What Does the Judge Want'

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Our lives often seem governed in four-year cycles, such things as college, presidential terms and Olympiads. Another cycle is coming around in the U.S. dressage world as new tests become effective Dec. 1. A committee of the USEF has spent the last four years evaluating the previous set of tests, consulting riders, trainers and judges as to how they can be improved, and then writing and re-writing the versions that will play a central role in our competitive lives again for the next four years.

There are some interesting new ideas in the tests, but the change I especially appreciate will likely be the least noticed by riders. It’s a very thoughtful rewriting of the ”directive ideas” for each movement. I often hear riders say: ”I don’t understand what the judge wants.” Well, there it is on the tests, in black and white, right next to the boxes for the number score and for the scribe to write the judge’s comments.

For example, a test may specify for the first halt at X that it should be placed straight on the centerline, that it should be immobile, that the transitions should be balanced, and that the quality of the horse’s trot will also be a factor. What could be more clear'

The new Training Level tests will include 14 or 15 movements, to be ridden in about 5 minutes. The Fourth Level tests will contain 24 or 26 movements, to be ridden in 5?? to 6 minutes.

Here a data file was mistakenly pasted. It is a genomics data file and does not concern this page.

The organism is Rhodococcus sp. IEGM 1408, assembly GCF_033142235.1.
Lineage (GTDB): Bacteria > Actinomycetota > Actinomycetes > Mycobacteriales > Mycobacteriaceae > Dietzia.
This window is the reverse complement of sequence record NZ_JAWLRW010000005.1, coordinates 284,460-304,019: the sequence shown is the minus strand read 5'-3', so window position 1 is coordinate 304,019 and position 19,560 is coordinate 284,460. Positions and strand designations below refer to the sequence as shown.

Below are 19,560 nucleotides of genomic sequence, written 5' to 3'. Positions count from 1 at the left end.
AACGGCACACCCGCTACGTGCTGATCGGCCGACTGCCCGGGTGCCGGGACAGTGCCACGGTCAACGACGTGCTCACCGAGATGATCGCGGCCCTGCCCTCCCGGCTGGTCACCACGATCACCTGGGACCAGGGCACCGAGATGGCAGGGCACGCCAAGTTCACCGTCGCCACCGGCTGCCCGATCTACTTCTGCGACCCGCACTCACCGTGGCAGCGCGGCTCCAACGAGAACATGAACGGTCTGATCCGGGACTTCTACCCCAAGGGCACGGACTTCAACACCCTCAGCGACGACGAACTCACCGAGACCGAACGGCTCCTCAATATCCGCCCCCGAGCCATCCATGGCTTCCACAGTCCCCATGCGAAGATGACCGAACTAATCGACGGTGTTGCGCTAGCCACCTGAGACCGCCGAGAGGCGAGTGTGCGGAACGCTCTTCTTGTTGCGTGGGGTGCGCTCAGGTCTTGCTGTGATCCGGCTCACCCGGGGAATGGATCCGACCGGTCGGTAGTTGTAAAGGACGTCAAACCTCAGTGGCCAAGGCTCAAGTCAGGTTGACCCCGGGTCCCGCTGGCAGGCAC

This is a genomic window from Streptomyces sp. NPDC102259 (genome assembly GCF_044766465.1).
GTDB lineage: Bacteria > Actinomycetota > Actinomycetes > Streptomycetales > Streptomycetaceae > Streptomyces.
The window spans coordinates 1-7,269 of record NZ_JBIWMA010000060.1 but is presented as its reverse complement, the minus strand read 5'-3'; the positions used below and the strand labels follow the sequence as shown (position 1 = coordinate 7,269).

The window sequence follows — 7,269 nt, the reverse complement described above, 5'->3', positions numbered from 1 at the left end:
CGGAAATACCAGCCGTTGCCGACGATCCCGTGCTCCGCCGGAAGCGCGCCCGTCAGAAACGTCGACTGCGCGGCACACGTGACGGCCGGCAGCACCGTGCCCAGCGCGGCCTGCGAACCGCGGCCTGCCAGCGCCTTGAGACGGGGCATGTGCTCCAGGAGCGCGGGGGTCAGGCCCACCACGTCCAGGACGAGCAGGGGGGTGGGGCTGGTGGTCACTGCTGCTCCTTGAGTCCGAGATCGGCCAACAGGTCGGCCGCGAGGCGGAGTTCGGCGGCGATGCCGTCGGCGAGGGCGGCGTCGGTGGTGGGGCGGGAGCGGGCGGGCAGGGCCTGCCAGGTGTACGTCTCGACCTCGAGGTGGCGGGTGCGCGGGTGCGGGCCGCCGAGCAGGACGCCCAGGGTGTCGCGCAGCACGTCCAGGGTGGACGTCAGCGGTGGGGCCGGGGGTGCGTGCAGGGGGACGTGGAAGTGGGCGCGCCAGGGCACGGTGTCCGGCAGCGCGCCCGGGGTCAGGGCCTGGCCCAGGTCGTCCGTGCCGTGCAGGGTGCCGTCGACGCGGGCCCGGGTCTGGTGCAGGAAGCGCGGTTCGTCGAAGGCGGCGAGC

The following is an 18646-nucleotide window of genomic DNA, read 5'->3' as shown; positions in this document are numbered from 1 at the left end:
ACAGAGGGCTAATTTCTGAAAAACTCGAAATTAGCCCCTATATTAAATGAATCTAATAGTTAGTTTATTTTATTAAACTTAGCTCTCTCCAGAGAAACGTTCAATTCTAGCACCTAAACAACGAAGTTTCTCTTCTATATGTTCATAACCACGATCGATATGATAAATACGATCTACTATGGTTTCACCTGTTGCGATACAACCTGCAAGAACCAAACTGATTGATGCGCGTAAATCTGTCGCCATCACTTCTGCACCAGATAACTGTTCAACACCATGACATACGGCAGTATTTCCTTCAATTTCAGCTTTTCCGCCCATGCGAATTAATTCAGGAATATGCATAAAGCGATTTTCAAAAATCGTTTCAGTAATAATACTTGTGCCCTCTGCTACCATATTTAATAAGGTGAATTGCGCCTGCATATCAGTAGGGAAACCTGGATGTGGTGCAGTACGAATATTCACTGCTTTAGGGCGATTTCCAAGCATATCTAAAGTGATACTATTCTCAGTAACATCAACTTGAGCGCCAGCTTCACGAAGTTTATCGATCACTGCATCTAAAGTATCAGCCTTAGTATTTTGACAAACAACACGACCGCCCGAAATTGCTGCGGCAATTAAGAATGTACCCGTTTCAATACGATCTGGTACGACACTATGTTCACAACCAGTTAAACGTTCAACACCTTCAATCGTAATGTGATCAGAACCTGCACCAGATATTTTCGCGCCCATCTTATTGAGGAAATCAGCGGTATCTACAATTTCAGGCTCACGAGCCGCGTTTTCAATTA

The description of the movements themselves and the roadmap that each test presents — for example the size of a circle and where it is placed — is only part of the equation, the part that riders focus on the most. But, it’s how the horse handles himself within each movement that is significant, not just whether a rider can draw a high-school geometry figure in the sand of a 20x60-meter ring surrounded by a foot-high white fence.

Are the horse’s gaits regular' Is he moving with freedom and energy' Is he relaxed' Is he straight' At Second Level and above, is he in collection' Those concepts are included in the Training Pyramid that colors every moment of work we do with our dressage horses, and they are reiterated at the top of the tests under the heading of ”Purpose.” If the judge can answer yes to each of those questions, the score will be high. If one or more answer is no, the score goes down.

I often wonder how often riders ask those questions of themselves, whether they’ve acquired the insight to know when a horse has achieved these qualities within the demands of a specific test level. If so, the horse will appreciate that he’s being asked to perform at a realistic level of expectations.

The judge will appreciate the harmony of the horse and rider performing well together and reward it accordingly.